[Nickle] Bitsets considered harmful?

James LaMar giantrobot at f-m.fm
Tue Nov 30 11:11:32 PST 2004

Somehow I'm not making the right connection about how efficiently
finding the lsb solves the problem of mapping LR(1) items to consecutive
integers efficiently.  Can you explain this in more detail?  In the
current implementation, hashes are used only to map stuff (items,
strings) to consecutive integers so they can be used in bitsets -- is
this a wrongheaded notion?  If I have all the productions in the grammar
shoved into a similar integer <-> production mapping, I could create an
efficient bijection between the natural numbers like so:

For an LR(1) item with nonterminal S, production prod, and 'next' symbol
   S -> prod, next

Create an integer i such that:
i = (integer representing "next") + (integer representing "S") * (number
of symbols) +  (integer representing prod) * (number of symbols) ** 2

But this may not sufficiently speed up the set operation that's killing
us most -- union on bitsets in the domain of LR(1) item integer

On Tue, 30 Nov 2004 10:37:21 -0800, "Bart Massey" <nickle at po8.org> said:
> Note that Nickle contains an efficient implementation of
> Math::ilog() which would help a lot with your troubles.
> Hashes really aren't the right way to find the first 1 bit.
> Actually, ilog() does a lot of unecessary math: I just
> checked in a version of Nickle with Math::lsb() in it.  I'll
> be shocked if this doesn't solve your lookup speed problem.
> Somebody should probably rewrite ilog() to work like lsb()
> in the case where base == 2 someday.
> 	Bart
> In message <1101832604.14475.209749476 at webmail.messagingengine.com> you
> wrote:
> > The audacious subject of this post is only half-serious -- I'm starting
> > to think reimplementing the Mint parser generator using bitsets as a set
> > representation may have been a bad idea.
> > 
> > The reason behind this has to do with the nature of the canonical
> > collection/closure/first set/goto system of algorithms.  A bit of a
> > review: this system manipulates sets of LR(1) items.  Closure closes a
> > set of LR(1) items such that if the parsing location (dot) is in front
> > of a nonterminal in the set -- a corresponding item is added to that
> > set.  Goto takes a set of LR(1) items and some symbol and returns a set
> > which represents a new state of the parser.  The canonical collection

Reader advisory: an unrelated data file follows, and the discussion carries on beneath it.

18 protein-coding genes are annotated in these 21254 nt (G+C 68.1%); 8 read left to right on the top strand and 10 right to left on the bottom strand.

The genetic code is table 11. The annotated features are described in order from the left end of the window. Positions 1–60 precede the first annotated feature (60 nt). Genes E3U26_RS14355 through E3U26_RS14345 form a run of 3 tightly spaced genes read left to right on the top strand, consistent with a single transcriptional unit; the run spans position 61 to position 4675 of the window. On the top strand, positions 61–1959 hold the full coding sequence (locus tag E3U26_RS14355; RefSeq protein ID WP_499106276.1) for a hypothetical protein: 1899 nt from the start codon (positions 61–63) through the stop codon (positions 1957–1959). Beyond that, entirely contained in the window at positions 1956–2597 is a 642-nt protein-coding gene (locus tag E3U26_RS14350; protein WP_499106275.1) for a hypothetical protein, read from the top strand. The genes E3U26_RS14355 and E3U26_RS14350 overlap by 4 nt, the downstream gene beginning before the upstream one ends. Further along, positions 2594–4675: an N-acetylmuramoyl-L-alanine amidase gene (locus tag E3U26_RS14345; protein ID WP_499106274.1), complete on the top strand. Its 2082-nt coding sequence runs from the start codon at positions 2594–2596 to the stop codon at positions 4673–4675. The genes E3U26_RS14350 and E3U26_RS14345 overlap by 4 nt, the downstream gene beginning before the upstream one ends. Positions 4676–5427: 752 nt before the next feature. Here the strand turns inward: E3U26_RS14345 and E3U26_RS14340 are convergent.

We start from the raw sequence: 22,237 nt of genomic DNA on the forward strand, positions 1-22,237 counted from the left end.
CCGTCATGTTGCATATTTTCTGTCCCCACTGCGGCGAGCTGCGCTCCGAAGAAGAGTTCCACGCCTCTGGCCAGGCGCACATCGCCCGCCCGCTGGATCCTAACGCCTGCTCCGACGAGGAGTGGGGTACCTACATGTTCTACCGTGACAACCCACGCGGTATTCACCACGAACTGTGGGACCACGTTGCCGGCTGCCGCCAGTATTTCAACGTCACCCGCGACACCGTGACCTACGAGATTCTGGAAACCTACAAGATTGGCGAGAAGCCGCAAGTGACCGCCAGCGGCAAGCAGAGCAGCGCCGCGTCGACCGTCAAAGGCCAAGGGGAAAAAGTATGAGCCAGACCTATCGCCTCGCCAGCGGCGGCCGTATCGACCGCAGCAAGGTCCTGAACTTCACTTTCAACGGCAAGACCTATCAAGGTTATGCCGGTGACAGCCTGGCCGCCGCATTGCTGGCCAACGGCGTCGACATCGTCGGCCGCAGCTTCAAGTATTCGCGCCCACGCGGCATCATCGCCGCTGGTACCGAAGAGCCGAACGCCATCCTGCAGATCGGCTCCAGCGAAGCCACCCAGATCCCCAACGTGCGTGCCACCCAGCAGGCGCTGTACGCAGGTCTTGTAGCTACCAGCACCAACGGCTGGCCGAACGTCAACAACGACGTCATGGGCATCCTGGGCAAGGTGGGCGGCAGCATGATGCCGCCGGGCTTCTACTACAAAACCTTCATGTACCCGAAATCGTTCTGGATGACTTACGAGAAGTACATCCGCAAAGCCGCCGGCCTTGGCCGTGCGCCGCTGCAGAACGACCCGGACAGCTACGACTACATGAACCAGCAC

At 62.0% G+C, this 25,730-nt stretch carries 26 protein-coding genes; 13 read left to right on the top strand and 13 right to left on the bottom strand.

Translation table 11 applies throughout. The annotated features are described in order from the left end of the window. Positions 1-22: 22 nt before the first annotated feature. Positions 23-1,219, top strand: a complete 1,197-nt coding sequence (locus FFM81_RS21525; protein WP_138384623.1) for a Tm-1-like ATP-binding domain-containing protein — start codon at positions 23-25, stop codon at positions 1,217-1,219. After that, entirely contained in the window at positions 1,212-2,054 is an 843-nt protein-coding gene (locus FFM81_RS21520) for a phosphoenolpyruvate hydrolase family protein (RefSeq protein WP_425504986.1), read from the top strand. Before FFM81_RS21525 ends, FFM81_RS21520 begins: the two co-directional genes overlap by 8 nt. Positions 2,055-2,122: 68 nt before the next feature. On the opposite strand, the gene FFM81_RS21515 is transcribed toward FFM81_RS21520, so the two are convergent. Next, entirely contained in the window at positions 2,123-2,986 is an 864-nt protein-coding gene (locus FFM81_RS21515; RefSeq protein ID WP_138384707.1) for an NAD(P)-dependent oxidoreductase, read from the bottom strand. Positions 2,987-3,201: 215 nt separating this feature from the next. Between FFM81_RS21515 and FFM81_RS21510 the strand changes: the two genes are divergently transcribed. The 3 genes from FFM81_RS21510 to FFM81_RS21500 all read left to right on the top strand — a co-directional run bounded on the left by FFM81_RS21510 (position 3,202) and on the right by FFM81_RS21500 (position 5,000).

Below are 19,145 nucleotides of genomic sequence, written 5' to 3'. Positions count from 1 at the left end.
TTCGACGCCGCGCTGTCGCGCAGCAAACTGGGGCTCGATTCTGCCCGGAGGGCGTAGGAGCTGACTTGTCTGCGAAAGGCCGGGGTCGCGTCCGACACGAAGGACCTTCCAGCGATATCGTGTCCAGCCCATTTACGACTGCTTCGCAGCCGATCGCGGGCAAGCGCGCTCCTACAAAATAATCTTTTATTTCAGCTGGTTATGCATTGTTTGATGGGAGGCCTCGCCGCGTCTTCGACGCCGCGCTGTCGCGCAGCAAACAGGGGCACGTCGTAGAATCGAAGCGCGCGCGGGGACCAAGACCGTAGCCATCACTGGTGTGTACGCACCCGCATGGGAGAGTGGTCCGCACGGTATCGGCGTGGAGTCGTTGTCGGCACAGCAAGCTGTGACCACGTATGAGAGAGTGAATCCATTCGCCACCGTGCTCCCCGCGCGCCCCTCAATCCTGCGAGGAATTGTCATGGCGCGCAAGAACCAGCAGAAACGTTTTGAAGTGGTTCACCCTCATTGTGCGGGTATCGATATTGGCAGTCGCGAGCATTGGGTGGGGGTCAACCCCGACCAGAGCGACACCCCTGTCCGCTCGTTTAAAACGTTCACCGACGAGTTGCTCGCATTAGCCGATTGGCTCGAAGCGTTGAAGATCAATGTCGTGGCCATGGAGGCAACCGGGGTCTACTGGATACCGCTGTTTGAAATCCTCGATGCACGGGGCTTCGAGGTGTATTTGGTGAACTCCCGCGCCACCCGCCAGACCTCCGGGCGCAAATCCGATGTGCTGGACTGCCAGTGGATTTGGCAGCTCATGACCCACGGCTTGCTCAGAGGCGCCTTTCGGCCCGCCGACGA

> > set of algorithms seems to correspond roughly to a breadth first search
> > of the set of states in the DFA-like entity which represents the parser.
> > 
> > The current implementation maps LR(1) items to integers (powers of 2 in
> > CVS, but I experimented with consecutive low integers on my own) and one
> > of the major things that makes mint slow seemed  to be going to and from
> > this mapping.  Since the set of LR(1) items is so incredibly vast, it
> > takes a while for the lookup to find the corresponding integer in the
> > hash table mapping LR(1) items to integers.  This is done (mostly) for
> > the benefit of the bitsets.
> > 
> > I'm thinking (and tell me if my thinking is wrong) that the other
> > interesting problem with bitsets is that all set operations are (in
> > general) linear in the size of domain instead of in the size of the sets
> > involved.  Set membership in particular is very poor for large domains. 
> > The constants, however, are so incredibly low that in practice it's a
> > very efficient set representation -- it's also a good set representation
> > when the sets being operated on have lots of elements (with respect to
> > the domain.)  However, the set of all LR(1) items associated with a
> > grammar is pretty big.  It grows linearly in the number of symbols,
> > roughly linearly in the average length of the productions, and linearly
> > again in the number of productions.  Furthermore, the sets of LR(1)
> > representing the canonical collection are mostly disjoint meaning that
> > for any appreciable number of sets, the bitset representation becomes
> > very poor.
> > 
> > I'm starting to think the most efficient repesention of sets of LR(1)
> > items might be best achieved using a red-black tree -- this would
> > preclude the need for a mapping from LR(1) items to the integers or the
> > use of bitsets.  What do you folks think?
> > -- 
> >   James
> >   giantrobot at f-m.fm
> > 
> > 
> > _______________________________________________
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> > Nickle at nickle.org
> > http://nickle.org/mailman/listinfo/nickle
  giantrobot at f-m.fm

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